Category Archives: Michellin-starred restaurants in London

The tasting menu @ The Ledbury, 127 Ledbury Road, Notting Hill, W11 2AQ

So why would you go for a tasting menu at a Michelin-starred restaurant? I’ve asked myself this a couple of times, usually around they time they bring the mindnumbingly-expensive bill (about the same as you’d pay for a new bike, or a full head of highlights and a cut TWICE, or an iPhone 4). Or when I feel so full of food and wine I feel uncomfortable, can’t sleep.

The amuse bouches – foie gras on a ginger biscuit and an exceptionally posh Scotch egg type thing that made me giggle…

So why do I keep doing it? Because it’s bloody brilliant, that’s why. It’s silly and disgustingly overindulgent. You aren’t a regular customer of the restaurant who is on a normal night out that they can easily afford, eating their way through the a la carte menu one meal at a time. You aren’t rich or nonchalant or used to eating like this. You are a mysterious giggly stranger, a normal person wanting to experience something you’ll remember for years to come, dipping your toe in and tasting it’s delights. You probably can’t afford to eat there often so you want to try everything they have on a plate. With the best and most interesting wine they have too. It’s a special occasion – maybe the only occasion that you’ll eat there. It’s a treat.

The starters – raw scallop with horseradish, perfect for huge menu as so light and delicate, grilled mackerel with shisho and cucumber. Cucumber was amazing. Cucumber! And a giant slab of foie gras with apple and Christmas pudding sauce…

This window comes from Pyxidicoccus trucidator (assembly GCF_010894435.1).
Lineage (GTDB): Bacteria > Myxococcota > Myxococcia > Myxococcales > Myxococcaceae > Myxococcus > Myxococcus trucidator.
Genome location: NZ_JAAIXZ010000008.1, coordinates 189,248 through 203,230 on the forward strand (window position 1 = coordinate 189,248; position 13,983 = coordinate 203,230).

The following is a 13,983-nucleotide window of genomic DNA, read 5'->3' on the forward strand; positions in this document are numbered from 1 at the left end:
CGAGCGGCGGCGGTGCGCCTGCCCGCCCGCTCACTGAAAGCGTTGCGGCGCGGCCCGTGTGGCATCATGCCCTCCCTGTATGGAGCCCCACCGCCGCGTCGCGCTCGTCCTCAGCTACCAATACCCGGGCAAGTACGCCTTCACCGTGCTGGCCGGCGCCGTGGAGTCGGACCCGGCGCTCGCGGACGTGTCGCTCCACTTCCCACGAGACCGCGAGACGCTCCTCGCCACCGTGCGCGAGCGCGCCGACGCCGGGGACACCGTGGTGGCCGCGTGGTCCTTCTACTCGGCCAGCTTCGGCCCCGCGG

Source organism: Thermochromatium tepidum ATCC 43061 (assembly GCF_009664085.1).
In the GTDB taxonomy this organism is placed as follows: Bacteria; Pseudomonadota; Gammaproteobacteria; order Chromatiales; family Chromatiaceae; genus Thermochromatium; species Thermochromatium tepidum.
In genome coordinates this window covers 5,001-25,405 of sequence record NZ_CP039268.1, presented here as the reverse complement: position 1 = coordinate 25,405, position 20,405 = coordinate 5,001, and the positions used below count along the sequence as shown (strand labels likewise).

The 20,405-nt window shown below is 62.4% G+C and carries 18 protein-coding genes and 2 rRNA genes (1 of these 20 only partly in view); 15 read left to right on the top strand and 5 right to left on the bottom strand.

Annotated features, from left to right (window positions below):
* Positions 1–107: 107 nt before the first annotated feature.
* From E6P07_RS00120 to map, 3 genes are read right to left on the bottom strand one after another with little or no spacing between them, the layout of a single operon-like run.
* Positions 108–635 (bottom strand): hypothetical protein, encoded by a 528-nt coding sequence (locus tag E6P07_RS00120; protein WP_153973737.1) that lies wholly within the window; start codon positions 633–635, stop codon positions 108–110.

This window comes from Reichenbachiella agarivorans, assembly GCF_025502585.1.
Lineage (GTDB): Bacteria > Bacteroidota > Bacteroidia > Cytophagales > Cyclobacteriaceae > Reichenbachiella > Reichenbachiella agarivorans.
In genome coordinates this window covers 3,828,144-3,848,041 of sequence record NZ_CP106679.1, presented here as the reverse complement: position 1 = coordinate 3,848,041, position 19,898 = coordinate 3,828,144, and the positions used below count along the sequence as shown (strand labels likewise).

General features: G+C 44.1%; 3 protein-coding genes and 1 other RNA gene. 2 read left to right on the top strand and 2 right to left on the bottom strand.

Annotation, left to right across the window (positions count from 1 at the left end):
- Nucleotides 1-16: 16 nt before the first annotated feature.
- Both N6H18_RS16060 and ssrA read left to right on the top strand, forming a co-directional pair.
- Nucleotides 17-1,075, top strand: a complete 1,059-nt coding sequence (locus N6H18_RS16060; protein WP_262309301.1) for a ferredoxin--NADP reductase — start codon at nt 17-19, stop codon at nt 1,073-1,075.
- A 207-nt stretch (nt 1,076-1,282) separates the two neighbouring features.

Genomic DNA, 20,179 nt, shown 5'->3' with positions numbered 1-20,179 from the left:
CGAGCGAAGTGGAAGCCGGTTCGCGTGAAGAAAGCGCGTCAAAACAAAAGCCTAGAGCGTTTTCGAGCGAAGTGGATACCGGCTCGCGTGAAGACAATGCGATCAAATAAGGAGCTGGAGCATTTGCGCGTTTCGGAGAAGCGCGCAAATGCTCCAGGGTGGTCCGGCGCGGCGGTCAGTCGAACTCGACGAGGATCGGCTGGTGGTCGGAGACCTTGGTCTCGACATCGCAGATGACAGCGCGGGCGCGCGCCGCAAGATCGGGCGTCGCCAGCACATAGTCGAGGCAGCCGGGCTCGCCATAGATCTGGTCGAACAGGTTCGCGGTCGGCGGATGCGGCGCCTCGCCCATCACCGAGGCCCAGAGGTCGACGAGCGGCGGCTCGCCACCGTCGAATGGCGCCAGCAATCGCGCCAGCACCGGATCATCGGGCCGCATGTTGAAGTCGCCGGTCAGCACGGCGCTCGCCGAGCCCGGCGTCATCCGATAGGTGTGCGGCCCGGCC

And for the restaurant too it’s a treat. They know that you are about to have a spectacular gastronomic experience that will last several hours (over 4 hours at The Ledbury) and they can ham it up as much as they like – the sommelier can tell you about how the grapes match the horseradish, knowing you don’t particularly care and are probably too pissed by the middle of the meal onwards to remember. The waitress will make you feel like kings, hiding the fact she knows you are unlikely to be back regularly. And the chef gets a chance to completely show off – he is a peacock showing you his feathers, a bit of frivolity here, an in-joke there, but most of all you see the full spectrum of what he or she can cook, the measure and essence and all.

The mains: absolutely incredible skate with truffle that you could smell when they brought the plates over, with cauliflower and parmesan gnocchi (my favourite) and shoulder of pyranean milk-fed lamb with artichoke witchedy grub (my words not theirs). Looking at this I can’t believe I ate all this. But there was more…

And so last Wednesday night I took the lovely Chef (who wrote a very nice review of the meal here) to The Ledbury for his birthday dinner. I booked it back in December, a bit of a Homer Simpson present because I’d wanted to go for ages too, and we got a little bit over-excited about the whole thing. Such is the pull of the Michelin tasting menu, especially at a place that many food bloggers have named the best restaurant in London, confirmed by the Restaurant Magazine awards.

The pre-dessert dessert (of course) and pudding of poached pear – the only disappointment of the meal, just a bit heavy-handed. But I don’t have a sweet tooth and meant I could have more CHEESE